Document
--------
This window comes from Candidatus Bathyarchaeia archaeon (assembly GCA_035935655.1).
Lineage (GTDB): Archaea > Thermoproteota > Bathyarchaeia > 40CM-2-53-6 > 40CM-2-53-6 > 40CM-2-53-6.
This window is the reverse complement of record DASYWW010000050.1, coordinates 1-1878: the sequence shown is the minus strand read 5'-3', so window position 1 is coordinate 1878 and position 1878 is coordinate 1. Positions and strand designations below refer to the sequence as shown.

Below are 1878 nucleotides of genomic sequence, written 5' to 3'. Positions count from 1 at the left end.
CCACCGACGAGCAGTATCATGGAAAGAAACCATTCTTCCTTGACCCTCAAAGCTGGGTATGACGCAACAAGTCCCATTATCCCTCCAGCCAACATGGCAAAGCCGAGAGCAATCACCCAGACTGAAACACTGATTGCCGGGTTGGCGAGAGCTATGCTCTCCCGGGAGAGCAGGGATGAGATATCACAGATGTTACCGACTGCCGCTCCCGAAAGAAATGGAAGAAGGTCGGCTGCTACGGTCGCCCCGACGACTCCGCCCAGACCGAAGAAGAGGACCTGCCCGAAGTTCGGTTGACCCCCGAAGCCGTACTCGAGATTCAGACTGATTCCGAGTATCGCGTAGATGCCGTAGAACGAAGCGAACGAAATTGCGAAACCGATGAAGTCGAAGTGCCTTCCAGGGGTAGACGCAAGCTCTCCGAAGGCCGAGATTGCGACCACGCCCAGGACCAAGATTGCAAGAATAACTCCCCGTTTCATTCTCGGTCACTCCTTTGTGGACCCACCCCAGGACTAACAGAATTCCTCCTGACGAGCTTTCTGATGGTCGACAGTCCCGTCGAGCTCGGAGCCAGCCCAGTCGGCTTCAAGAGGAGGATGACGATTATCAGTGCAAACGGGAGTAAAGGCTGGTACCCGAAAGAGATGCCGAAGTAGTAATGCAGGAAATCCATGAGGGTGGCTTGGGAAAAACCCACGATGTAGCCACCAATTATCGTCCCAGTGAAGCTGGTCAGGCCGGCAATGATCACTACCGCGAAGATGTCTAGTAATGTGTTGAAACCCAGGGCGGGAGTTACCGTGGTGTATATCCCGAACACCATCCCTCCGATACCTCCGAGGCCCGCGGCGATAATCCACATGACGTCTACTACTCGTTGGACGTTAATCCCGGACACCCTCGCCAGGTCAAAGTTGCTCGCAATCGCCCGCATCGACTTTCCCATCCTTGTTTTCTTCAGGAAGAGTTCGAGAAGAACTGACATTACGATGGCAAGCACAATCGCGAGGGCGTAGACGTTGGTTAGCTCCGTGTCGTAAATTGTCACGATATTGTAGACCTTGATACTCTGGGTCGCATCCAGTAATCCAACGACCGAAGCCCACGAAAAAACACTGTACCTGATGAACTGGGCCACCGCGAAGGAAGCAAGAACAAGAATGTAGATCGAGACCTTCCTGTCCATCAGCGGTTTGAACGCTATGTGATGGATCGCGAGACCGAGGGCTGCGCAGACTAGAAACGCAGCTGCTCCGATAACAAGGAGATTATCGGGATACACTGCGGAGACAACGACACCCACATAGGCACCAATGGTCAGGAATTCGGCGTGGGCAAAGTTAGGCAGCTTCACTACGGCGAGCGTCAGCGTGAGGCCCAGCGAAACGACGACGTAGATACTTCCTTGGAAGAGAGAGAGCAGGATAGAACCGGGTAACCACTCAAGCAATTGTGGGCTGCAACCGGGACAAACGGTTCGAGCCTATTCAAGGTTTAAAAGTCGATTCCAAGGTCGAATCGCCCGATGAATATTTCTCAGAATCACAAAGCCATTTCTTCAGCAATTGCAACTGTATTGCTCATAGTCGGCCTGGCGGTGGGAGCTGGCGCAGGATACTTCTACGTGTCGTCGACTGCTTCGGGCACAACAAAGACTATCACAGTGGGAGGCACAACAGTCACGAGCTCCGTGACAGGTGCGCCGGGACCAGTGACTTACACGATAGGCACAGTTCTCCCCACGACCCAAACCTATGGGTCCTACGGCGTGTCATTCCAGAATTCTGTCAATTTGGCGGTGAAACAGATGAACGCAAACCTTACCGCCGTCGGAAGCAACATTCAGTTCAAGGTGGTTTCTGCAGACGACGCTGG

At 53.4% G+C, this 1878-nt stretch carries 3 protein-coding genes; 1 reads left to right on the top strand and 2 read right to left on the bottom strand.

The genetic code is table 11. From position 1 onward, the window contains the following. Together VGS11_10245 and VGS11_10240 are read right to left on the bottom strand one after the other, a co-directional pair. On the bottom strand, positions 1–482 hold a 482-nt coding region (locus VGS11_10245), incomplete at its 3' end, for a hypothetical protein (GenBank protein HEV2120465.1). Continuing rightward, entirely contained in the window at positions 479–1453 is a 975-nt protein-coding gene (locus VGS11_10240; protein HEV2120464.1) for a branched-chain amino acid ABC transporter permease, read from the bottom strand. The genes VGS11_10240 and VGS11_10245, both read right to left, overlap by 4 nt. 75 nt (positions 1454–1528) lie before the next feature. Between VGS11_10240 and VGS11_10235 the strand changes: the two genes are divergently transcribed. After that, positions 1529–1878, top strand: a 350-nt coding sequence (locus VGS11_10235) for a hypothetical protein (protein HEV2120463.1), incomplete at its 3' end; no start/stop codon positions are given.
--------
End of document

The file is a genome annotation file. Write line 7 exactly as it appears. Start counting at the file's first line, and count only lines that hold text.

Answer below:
The genetic code is table 11. From position 1 onward, the window contains the following. Together VGS11_10245 and VGS11_10240 are read right to left on the bottom strand one after the other, a co-directional pair. On the bottom strand, positions 1–482 hold a 482-nt coding region (locus VGS11_10245), incomplete at its 3' end, for a hypothetical protein (GenBank protein HEV2120465.1). Continuing rightward, entirely contained in the window at positions 479–1453 is a 975-nt protein-coding gene (locus VGS11_10240; protein HEV2120464.1) for a branched-chain amino acid ABC transporter permease, read from the bottom strand. The genes VGS11_10240 and VGS11_10245, both read right to left, overlap by 4 nt. 75 nt (positions 1454–1528) lie before the next feature. Between VGS11_10240 and VGS11_10235 the strand changes: the two genes are divergently transcribed. After that, positions 1529–1878, top strand: a 350-nt coding sequence (locus VGS11_10235) for a hypothetical protein (protein HEV2120463.1), incomplete at its 3' end; no start/stop codon positions are given.